How do you know what to play? How do you learn how to interact with people? How do you keep an overall structure in mind while being “in the moment”? Both young Jazz musicians and music teachers ask these kinds of questions all the time, trying to figure out how to learn and pass on that knowledge to other students. The best answers I’ve heard are those that compare learning music to learning a language. Even though learning classical music is different, I’d argue a lot of the process is similar.
Let’s look at how you learn how to speak as a toddler. You hear words and phrases, you ask everyone “what’s that?” and you try your best to imitate. You start holding your own little conversations, which might be silly at first but grow more meaningful over time. It’s a process of simply, doing, imitating, absorbing, and forming your own vocabulary. Involved? Yes. Complicated? Kind of, but it’s a pretty organic development.
Now let’s reframe some common music questions with that in mind.
How do you know what to say?
Well, you spend a while listening to other people “talk.” That means going to a lot of concerts, and in general listening to a lot of music. Ironically, this is something that a lot of musicians in conservatories forget. If you don’t know what to do with a piece, listen to someone else play it, or get some advice from a friend who is equally fluent in the language of the music. Sitting in a practice room going over your own “words” sometimes doesn’t cut it.
How do you learn how to interact with people?
Mainly by having a lot of conversations, and not being afraid to make a fool of yourself. This is where the judgment part often comes in. If you’re afraid of talking with people (i.e. performing) then it’s hard to get too much more comfortable with the whole process. On the other side of things, your listeners need to be accepting that you’re still learning how to talk. Critiques are useful, but remember that you don’t laugh at a toddler when they mess up a word or create a sentence that doesn’t quite work. People are not judgmental when kids are learning to talk, nor should they be when students are learning how to play.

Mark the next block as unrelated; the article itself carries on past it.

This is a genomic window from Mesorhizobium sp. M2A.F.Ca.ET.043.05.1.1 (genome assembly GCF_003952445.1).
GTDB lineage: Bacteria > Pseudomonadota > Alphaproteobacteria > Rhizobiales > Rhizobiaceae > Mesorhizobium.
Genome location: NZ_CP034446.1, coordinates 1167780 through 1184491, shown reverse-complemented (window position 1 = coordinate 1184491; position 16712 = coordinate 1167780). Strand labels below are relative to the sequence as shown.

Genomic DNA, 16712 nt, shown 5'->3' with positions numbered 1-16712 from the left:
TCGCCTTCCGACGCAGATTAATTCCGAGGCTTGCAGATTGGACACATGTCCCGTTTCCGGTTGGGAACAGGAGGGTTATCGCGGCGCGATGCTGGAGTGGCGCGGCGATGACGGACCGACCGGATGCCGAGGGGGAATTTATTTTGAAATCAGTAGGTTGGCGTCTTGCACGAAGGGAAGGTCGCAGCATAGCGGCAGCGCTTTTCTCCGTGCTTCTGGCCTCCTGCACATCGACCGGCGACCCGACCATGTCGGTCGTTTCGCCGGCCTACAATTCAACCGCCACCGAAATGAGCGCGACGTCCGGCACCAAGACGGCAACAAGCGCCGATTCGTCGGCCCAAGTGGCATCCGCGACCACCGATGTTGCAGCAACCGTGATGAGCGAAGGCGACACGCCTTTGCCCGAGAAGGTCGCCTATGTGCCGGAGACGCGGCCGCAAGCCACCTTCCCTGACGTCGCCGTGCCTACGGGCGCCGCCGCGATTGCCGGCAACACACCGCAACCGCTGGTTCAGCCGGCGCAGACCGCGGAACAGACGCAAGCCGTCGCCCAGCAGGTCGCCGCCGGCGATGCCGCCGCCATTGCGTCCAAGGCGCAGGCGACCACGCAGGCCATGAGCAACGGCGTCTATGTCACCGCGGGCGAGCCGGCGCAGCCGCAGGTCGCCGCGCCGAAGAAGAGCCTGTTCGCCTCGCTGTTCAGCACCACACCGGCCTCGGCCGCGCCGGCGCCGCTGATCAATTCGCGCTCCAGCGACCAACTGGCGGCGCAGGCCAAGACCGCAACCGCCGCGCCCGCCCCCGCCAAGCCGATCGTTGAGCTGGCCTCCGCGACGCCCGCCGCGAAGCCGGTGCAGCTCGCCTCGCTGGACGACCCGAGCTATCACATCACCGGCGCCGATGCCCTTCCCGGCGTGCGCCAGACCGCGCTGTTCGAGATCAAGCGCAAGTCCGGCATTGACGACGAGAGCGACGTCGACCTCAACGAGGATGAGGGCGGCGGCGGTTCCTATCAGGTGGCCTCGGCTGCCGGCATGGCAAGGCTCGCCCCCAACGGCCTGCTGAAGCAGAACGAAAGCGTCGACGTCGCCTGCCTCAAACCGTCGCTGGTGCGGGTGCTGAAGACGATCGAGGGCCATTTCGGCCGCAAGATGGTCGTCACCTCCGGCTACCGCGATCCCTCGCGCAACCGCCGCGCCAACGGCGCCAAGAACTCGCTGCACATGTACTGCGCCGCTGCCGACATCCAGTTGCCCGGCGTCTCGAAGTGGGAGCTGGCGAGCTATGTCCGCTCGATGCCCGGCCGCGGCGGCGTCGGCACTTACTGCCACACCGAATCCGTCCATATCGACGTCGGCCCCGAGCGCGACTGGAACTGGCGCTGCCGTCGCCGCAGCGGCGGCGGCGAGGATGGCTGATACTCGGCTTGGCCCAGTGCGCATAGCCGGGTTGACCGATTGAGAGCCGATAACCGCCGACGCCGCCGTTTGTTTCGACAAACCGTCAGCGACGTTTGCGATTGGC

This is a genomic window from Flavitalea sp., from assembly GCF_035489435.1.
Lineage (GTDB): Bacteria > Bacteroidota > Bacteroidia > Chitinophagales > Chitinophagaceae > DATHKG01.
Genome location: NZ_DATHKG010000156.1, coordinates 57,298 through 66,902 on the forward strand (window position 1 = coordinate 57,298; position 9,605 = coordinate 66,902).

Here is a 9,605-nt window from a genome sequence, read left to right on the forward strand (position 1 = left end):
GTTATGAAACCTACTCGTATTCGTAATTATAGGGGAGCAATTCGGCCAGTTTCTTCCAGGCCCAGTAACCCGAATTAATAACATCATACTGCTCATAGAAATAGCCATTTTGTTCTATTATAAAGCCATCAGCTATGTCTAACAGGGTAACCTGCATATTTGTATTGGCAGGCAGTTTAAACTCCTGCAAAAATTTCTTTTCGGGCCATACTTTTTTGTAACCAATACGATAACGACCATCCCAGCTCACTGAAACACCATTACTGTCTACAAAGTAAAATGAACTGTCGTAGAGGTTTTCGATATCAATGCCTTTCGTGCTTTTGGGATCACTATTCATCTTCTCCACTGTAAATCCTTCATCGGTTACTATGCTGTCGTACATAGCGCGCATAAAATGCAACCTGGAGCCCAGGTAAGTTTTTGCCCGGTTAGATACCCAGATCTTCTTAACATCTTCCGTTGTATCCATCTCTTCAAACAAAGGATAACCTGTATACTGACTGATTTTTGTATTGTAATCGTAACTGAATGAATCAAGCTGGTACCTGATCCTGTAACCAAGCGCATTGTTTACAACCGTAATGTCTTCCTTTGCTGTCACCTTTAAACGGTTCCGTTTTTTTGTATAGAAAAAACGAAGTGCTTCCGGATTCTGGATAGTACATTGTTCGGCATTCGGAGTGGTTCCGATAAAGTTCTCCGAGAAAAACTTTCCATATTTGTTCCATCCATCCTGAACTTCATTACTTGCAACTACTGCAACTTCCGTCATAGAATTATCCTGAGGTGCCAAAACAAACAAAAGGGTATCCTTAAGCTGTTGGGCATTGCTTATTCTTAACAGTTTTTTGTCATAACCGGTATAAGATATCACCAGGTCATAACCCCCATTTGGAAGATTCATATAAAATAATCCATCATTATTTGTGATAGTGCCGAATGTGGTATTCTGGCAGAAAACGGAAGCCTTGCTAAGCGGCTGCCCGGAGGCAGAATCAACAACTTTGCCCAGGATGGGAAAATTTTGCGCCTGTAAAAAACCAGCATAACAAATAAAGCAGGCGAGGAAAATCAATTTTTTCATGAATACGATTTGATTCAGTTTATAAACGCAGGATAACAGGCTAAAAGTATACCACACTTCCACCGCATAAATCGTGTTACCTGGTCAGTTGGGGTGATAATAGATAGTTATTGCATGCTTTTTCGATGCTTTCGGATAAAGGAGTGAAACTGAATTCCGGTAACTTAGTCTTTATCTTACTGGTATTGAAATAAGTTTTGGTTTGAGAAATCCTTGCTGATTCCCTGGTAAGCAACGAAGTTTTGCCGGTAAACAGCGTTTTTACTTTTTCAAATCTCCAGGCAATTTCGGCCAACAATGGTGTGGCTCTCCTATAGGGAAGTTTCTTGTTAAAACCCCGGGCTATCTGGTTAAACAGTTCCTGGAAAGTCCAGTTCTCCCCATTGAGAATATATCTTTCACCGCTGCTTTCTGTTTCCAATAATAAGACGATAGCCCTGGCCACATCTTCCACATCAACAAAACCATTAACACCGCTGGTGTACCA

How do you structure conversations/improvisations?
Usually you have an overall point in mind, like “do you want to go out to dinner tomorrow night.” That’s going to be the place that you arrive at after a few pleasantries and other tangents. At the same time, you’re not thinking about that exact point during every single sentence, as you have to be open to talking about other things if they come up.
Now some common pitfalls that young speakers and young musicians both have to be aware of:
Not listening-probably the most prevalent issue in young musicians, there is a tendency to just say what you want to say regardless of what the other person says. That’s kind of like exclaiming “whee!” to every serious question that someone asks you.
Not being clear-kids like to use “big words” so that they sound impressive to other kids and adults. Problem is, others don’t know how to respond to that other than using big words of their own. Pretty soon you end up in a meaningless conversation.
Talking too much-If you have three people in a conversation, each person theoretically talks for a third of the time. Even though musicians play together, there’s often a tendency to assert ideas all the time instead of leaving space for others to talk first.
So the next time you’re in a tough situation with a new language like music, just think: what would you tell a young person going through the same thing?